7 Decision Making Insights You Should Know
Warning: These insights are based on the latest neuroscience research and could lead to permanently improved decision making.
Based on fascinating neuroscience and psychology research, here are 7 decision making insights that will help you make better decisions:
1. Generating at least 3 options is a game changer. According to research from Ohio State University, we make better decisions when we generate at least 3 options to consider. Dr. Therese Houston, a decision making expert and author of How Women Decide, sums up the problem this way: ““All too often we only give ourselves one option and we fool ourselves into thinking it’s actually two. Should I do this or not? There’s really only one option on the table – I’m going to make this change or I’m going to stay put. And if you give yourself three options, it gets you thinking outside the box.”
She went on to use this business example: “Your company’s thinking about building a parking garage. So instead of just, should we build a parking garage or not, three options would be, should we build a parking garage, should we give all employees bus passes, or should we give our employees the option to work from home one day a week?” It’s the emotional intelligence skill of exercising optimism at work here – the ability to generate new options and invent solutions to “unsolvable” problems.
If you want to be sure you’re making the best possible decisions, practice generating at least 3 options. If you’re like me, that means getting out some Post It notes.
2. Leaving emotions out of it is actually a disaster. To make good decisions, you simply need to “be rational” and “keep emotions out of it,” right? That’s what most of us, myself included, have learned. And for many decades, that’s been the thinking in the scientific community, too: cognition and emotion are two separate systems in the brain, and we need to keep our emotions from interfering with our higher level cognitive processes. The only problem is that this has turned out to be completely wrong. Of all these decision making insights, this is probably where the biggest gap is between what most of us have been taught to think and what research has found to be true: Leaving emotions out of it isn’t good for decision making; it’s a disaster. In a fascinating study of patients with brain damage to a specific part of the frontal lobe, researchers found that rational thought is of little practical use without emotions. These patients had not lost their logical reasoning abilities – they knew what made a good business investment, the social norms that should guide one’s behavior, etc. – but without past emotional knowledge to guide the reasoning process (which they lost due to the brain damage they suffered), they continually made disadvantageous decisions. Emotions are not in the way of cognition, but serve as a stabilizing and motivating force to put logical thought into action.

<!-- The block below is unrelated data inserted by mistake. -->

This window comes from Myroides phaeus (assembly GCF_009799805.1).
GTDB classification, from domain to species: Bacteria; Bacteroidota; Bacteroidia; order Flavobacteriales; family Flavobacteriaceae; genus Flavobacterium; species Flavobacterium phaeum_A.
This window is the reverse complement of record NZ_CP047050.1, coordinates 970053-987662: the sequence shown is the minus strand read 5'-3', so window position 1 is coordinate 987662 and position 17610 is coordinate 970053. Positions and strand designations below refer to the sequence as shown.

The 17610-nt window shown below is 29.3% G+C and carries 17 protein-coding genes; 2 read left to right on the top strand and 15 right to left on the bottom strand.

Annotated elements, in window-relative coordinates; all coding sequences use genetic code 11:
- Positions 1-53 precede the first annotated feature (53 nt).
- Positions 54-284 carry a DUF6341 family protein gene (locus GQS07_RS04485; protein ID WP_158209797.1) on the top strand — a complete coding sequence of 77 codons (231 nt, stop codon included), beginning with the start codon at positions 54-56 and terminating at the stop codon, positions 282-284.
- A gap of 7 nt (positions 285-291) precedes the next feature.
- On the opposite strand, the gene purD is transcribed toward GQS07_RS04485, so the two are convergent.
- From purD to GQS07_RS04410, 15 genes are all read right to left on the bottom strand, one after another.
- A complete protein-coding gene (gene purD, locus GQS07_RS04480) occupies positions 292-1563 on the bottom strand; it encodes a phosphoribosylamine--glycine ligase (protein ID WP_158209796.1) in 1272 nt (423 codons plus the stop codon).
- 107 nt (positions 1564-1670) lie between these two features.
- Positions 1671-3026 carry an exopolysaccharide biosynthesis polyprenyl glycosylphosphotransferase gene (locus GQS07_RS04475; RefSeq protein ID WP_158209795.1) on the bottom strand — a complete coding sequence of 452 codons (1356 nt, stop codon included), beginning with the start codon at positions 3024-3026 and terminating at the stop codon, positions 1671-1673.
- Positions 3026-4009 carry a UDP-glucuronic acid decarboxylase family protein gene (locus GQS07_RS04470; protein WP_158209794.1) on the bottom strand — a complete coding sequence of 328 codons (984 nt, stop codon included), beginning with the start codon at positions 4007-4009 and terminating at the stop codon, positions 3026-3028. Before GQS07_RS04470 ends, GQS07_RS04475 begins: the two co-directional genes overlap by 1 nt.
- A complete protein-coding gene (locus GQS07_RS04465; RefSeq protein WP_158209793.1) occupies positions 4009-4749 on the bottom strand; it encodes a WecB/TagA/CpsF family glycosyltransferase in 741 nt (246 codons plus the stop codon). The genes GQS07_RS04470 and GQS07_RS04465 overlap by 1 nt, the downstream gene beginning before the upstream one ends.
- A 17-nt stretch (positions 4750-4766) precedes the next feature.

Leaving emotions out of it leads to bad decisions. A much better, smarter way to treat your emotions is like data. And when you’re making a decision, you want all the relevant data you can get.
3. Checking your emotional state is essential. While leaving emotions out of it is bad for decision making, emotions are not innocent bystanders: a growing body of research shows that different emotions impact our decision making in really profound ways. So to be an expert decision maker, you need to able to recognize and name what you’re feeling, and understand how that could influence your decisions, often subconsciously.
Anger, for example tends to instill confidence and make people more eager to act. Angry people are more likely to take risks and minimize the potential damage of those risks. I know I have definitely made rash decisions when angry – and later regretted them. Overconfidence can be fatal to good decisions.
Sadness, on the other hand, tends to foster systematic thought: “on the one hand x, but on the other hand y.” Sad people are more likely to evaluate and compare all the options. At its extreme, this can be paralyzing.
Fear tends to limit the options that we see, because of the amygdala activation discussed in detail below. When its activated, our brains can only choose options based on our previously stored patterns.
Happiness even makes us biased. Research has found that happiness tends to make people more gullible. According to a number of studies, happy people are more likely to put faith in the length of a message, or in the attractiveness or likability of the source, rather than its quality.
There is not a good or bad mood to make decisions in – though fear, as discussed, can be quite limiting – the key is to be aware of how you’re feeling and how that could impact your decision making. And another trick, once you label how you’re feeling, is to say it loud and proud…
4. Naming emotions calms the amygdala and opens up possibilities. When we name our emotions, and say, “I am frustrated,” or “I am angry,” it actually lessens the intensity of that feeling, and opens the door for us blend thinking and feeling in a more optimal way. Physiologically, here’s what happens… When we’re feeling a strong emotion, our amygdala is activated, which is the “fight, flight or freeze” response center. But it’s a part of the brain that’s designed to make quick, life saving decisions – so we can only choose options based on our previously stored patterns. That’s fine when you’re truly running from a tiger: you don’t need that many options, and speed is of the essence. But when we’re dealing with a more complex stress-inducer, it’s a catastrophe for decision making. Labeling how you’re feeling calms the amygdala and activates the cortex, the thinking part of the brain, so you can generate those options that are essential to decision making.